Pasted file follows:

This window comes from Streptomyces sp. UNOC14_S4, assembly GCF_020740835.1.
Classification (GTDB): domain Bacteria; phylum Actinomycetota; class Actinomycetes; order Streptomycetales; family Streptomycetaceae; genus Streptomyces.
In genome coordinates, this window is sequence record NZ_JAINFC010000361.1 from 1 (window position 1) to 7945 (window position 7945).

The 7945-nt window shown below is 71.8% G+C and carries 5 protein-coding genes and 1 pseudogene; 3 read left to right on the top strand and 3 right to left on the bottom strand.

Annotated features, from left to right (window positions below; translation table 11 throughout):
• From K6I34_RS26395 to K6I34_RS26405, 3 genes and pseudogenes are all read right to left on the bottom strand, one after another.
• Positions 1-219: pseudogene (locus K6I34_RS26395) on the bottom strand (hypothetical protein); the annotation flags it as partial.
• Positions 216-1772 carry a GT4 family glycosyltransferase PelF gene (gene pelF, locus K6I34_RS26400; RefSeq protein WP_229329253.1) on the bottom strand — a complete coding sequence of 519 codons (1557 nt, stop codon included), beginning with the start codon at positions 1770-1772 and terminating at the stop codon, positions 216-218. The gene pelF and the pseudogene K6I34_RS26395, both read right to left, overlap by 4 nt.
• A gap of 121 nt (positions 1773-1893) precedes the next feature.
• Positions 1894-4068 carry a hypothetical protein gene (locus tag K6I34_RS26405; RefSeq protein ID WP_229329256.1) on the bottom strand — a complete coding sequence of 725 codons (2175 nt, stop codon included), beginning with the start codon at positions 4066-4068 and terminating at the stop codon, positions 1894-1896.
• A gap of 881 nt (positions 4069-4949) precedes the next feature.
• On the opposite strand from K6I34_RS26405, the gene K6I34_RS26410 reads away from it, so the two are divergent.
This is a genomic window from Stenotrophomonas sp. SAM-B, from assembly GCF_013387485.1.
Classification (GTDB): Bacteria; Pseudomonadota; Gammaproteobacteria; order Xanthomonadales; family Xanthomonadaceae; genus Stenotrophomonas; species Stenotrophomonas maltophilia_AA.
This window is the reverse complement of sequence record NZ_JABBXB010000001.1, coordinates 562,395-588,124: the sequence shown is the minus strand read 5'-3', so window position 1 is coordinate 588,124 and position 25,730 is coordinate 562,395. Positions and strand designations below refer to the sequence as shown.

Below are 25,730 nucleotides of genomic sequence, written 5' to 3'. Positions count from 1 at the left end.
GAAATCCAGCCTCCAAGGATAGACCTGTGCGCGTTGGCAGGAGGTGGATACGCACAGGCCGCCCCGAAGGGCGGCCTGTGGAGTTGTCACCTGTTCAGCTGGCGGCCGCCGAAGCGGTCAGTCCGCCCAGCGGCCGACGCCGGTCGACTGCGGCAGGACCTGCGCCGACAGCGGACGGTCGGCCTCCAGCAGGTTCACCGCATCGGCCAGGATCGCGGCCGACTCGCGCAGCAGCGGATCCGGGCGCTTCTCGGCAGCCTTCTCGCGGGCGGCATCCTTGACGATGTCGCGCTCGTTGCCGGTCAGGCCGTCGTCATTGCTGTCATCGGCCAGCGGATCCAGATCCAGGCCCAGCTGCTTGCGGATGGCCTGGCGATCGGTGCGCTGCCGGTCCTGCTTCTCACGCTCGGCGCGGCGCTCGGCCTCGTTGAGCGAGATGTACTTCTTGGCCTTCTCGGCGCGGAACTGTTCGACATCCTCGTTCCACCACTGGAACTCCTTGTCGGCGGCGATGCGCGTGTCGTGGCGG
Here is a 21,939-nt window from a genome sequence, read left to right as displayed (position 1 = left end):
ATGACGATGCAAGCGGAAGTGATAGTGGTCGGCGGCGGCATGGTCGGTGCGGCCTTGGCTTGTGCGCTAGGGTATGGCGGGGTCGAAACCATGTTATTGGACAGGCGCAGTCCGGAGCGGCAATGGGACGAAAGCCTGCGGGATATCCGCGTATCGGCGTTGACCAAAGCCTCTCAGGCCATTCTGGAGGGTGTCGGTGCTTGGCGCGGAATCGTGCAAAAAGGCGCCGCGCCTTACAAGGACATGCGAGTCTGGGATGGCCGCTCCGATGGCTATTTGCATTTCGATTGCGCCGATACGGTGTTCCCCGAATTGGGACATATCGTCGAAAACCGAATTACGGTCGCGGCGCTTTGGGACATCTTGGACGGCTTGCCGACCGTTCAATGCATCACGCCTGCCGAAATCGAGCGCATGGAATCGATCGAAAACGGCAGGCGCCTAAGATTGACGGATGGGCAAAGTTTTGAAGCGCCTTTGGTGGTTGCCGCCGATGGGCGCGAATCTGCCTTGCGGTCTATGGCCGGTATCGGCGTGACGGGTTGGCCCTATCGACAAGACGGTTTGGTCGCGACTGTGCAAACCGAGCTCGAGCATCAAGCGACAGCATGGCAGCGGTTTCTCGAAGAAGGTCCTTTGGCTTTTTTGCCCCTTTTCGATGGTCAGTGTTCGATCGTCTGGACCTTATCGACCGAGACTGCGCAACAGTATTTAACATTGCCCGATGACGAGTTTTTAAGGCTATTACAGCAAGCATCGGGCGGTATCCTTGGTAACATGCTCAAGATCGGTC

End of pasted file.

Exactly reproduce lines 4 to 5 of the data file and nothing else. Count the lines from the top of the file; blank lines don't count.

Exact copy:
The 7945-nt window shown below is 71.8% G+C and carries 5 protein-coding genes and 1 pseudogene; 3 read left to right on the top strand and 3 right to left on the bottom strand.

Annotated features, from left to right (window positions below; translation table 11 throughout):